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Lessons for the teacher

After just a few months in her first teaching job, Brook Bell has learned that every day can't follow a lesson plan.

By LOGAN NEILL

© St. Petersburg Times, published November 9, 2000


Editor's note: For a rookie teacher, the classroom can mean a reality that is far different from expectations. This story is one in a series appearing periodically throughout the school year about the trials and triumphs of Brook Bell, a first-year kindergarten teacher at Brooksville Elementary School.

Standing at her classroom doorway, Brook Bell looks over her kindergarteners as they line up in front of her and smiles at what she sees. There is no squirming, no poking, no whining. All eyes and feet are forward, and all mouths, for the moment, are closed.

"Why, this looks like a first-grade line!" she announces in a tone that oozes with obvious pride.

For the 23-year-old Bell, this is a victory she could only dream of 11 weeks ago. Back then, her 20 pupils were mere recruits, filled with boundless energy and enthusiasm for learning but unaware of the regimen and focus required.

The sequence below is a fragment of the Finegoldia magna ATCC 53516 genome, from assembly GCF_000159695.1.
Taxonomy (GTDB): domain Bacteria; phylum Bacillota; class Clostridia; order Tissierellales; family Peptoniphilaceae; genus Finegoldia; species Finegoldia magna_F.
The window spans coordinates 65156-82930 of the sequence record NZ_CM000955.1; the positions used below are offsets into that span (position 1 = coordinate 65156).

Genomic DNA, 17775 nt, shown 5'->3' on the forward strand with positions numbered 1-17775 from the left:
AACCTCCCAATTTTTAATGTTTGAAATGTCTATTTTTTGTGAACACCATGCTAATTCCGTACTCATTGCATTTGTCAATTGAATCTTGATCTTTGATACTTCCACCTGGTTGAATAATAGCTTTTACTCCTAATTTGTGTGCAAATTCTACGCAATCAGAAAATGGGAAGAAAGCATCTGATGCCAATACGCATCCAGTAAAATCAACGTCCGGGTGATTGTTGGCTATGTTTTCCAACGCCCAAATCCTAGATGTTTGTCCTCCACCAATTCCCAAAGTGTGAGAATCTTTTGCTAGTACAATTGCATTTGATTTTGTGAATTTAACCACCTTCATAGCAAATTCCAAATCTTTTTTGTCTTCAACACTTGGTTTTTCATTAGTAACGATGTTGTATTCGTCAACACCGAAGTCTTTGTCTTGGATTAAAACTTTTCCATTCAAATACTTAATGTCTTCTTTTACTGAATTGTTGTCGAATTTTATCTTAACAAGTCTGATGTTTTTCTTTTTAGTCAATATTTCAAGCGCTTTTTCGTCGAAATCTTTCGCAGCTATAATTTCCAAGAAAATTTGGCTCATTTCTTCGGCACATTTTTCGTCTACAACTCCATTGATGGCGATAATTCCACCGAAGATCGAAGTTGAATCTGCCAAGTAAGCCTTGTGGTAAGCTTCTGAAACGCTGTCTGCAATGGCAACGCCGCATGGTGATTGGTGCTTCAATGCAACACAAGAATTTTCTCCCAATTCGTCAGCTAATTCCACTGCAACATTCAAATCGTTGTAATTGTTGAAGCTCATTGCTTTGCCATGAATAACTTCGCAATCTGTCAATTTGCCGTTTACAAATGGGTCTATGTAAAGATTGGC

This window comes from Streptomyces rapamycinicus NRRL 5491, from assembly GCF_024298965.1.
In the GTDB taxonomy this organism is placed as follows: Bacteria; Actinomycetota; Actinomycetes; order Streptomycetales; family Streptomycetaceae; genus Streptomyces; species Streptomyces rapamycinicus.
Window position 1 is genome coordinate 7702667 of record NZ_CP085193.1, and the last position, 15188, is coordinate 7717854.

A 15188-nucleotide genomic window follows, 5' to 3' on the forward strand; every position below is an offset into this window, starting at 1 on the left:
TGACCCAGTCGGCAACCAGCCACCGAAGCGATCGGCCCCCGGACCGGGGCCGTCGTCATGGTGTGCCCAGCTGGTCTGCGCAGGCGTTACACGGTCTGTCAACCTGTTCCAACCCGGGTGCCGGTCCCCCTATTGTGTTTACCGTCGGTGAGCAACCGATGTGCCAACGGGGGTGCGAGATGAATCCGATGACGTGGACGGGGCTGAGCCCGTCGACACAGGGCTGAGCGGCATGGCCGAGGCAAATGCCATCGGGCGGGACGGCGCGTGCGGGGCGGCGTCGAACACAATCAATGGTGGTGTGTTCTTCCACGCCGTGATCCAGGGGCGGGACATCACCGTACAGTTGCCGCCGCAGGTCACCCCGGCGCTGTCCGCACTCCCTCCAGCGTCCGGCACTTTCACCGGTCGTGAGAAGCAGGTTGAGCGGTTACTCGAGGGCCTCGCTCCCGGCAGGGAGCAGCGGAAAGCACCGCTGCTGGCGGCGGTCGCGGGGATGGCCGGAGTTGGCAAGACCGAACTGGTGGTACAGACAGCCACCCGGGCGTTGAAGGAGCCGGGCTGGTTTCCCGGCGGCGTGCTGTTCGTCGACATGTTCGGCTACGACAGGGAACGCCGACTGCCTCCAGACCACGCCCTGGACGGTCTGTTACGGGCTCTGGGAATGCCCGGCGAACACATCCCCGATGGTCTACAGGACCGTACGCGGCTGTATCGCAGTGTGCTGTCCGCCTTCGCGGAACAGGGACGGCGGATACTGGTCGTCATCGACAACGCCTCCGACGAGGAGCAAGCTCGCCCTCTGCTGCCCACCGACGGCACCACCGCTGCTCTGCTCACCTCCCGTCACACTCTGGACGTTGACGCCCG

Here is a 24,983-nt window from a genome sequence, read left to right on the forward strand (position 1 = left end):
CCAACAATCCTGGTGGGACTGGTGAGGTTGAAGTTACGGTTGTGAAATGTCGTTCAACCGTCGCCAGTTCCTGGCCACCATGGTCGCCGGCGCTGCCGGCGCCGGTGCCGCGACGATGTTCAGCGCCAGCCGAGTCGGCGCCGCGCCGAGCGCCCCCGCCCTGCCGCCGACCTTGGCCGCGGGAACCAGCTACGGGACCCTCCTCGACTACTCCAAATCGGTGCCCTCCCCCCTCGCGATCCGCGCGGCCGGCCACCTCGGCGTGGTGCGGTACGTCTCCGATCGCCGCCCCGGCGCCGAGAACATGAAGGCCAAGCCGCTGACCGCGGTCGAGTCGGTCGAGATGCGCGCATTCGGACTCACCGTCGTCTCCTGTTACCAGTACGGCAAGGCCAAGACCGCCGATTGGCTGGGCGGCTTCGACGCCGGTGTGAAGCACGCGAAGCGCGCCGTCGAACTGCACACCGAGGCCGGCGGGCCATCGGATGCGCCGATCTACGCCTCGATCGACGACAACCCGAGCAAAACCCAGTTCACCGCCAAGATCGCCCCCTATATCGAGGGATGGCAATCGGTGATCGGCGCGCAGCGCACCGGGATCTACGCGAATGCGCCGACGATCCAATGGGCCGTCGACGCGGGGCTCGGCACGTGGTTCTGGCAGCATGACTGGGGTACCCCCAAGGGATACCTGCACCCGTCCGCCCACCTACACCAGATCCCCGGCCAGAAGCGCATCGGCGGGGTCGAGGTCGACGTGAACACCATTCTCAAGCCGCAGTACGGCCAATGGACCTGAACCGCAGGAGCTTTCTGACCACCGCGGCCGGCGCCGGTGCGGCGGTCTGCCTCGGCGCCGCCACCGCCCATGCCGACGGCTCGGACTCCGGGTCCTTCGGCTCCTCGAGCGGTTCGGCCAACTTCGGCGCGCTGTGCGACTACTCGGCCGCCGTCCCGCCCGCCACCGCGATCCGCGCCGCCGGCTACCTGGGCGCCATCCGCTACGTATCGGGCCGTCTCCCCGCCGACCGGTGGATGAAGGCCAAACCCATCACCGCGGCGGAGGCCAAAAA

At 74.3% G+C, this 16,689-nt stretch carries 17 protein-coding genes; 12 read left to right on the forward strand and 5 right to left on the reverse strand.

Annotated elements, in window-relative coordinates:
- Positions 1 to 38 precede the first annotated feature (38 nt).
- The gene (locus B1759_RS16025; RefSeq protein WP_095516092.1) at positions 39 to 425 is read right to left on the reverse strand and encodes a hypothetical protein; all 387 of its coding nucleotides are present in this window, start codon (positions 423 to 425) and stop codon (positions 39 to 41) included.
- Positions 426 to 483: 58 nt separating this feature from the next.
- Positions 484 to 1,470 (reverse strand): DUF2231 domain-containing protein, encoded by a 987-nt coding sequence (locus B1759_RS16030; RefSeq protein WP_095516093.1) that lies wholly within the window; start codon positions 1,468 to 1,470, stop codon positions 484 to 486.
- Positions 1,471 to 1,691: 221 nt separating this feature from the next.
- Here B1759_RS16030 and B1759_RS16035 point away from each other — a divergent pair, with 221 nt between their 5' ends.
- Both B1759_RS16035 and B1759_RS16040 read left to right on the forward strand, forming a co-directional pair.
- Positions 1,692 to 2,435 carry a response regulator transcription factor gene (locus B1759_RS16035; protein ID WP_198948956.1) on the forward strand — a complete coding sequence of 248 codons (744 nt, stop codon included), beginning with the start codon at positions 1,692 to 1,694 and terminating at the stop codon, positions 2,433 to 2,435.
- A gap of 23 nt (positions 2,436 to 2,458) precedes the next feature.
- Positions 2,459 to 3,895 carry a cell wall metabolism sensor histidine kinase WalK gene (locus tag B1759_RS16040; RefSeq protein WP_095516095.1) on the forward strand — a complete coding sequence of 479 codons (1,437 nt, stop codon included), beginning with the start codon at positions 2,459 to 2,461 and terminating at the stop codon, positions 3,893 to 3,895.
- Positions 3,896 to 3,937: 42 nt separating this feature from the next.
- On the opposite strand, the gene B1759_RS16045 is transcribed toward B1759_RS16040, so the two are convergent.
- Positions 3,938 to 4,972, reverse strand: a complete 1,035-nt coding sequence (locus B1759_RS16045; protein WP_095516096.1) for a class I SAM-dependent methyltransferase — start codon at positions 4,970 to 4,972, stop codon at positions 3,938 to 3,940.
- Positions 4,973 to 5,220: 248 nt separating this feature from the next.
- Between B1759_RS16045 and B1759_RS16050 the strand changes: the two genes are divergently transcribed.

Which is why the way her pupils line up at the classroom door has become so significant. It was one of the first tasks Bell began teaching when she first stepped in the door to Room 2044 to begin her career as a kindergarten teacher at Brooksville Elementary School.

Because her class travels the hallways up to six times each day on its way to and from "specials" classes, lunch and physical education, a quiet, disciplined line allows everyone in the school to see what good students they are becoming.

The act is also indicative of the kind of overall progress that Bell's students have achieved since school started. By most respects, Bell's students are well on their way to success in kindergarten. A recent evaluation of her kindergarteners revealed that nearly all are at or near the state standards expected after nine weeks.

So far, they have learned to form the alphabet up to the letter K. In math, they are learning to count objects and numbers, and some are beginning to learn simple arithmetic. Many students can also already recognize some of the 25 or so three-letter sight words.